Biblical Archaeology Review 13:6, November/December 1987

Learning Biblical Languages

By William Sanford La Sor

You say you would like to learn Hebrew or Greek to help your study of the Bible, but you just can’t memorize thousands of words? Take heart! The necessary vocabulary is smaller than you might imagine.

A student who knows the 1,000 most frequently used words in Greek and the 1,500 most frequently used words in Hebrew, along with the basic elements of grammar, will be able to read at sight almost any page in the Bible. The total vocabulary of the Greek New Testament is about 5,400 words, of which 1,934 occur only once in the entire New Testament. Only 533 (10%) occur 25 times or more, and 1,134 (21%) occur ten times or more. Why learn the words you will rarely see? A few of these will be theologically significant, and you should learn them as you come across them. For example, Hilasterion, which translates as “a means of propitiation,” occurs only twice—once in Romans, once in Hebrews. When you do come across it, you may want to explore its implications, because it is a key term in theories of the Atonement.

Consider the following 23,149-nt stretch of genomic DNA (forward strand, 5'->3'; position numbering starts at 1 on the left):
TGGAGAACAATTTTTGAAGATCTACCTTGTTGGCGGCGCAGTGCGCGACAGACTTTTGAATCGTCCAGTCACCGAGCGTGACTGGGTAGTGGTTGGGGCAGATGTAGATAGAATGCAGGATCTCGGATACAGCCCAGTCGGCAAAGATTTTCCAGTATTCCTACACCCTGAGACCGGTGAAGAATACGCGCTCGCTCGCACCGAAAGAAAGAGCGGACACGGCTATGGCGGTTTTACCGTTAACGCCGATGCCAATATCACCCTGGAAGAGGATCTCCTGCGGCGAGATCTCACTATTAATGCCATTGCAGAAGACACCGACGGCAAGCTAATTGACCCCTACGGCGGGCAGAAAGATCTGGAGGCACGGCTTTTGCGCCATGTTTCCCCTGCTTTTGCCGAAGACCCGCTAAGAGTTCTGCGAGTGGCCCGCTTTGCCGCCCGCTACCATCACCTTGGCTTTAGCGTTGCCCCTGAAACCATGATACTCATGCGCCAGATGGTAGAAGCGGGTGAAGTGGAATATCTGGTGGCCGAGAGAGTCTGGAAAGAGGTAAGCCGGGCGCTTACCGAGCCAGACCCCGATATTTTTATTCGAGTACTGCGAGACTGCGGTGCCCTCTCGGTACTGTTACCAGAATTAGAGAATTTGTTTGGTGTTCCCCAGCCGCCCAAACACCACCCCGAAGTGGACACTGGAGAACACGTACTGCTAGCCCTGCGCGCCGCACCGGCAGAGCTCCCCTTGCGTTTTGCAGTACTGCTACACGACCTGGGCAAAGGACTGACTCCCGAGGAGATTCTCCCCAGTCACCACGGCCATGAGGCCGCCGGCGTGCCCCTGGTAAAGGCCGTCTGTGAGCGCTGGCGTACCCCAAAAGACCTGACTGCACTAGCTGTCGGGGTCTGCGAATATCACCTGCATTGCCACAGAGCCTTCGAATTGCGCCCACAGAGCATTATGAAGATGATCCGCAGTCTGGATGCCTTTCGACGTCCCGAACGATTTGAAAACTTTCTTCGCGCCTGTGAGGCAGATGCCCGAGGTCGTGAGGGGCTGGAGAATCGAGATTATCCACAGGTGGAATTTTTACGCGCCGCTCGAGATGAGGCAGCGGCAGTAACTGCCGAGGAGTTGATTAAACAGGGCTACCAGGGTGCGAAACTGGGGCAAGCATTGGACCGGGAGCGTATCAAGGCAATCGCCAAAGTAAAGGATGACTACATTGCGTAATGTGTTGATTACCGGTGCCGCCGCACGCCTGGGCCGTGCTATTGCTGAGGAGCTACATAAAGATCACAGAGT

The Hebrew Bible is not dissimilar in this respect. Out of a total vocabulary of about 8,600 words, 1,500 (17%) occur 15 times or more, and about 1,100 (13%) occur at least 25 times. It’s possible to learn the Old Testament in Hebrew or the New Testament in Greek in less than two years of classroom study for each language! (Some universities and schools give two years of language instruction in one concentrated summer course of 30 semester hours.) Even by self study—given due diligence—you can expect noticeable rewards in a reasonable length of time.

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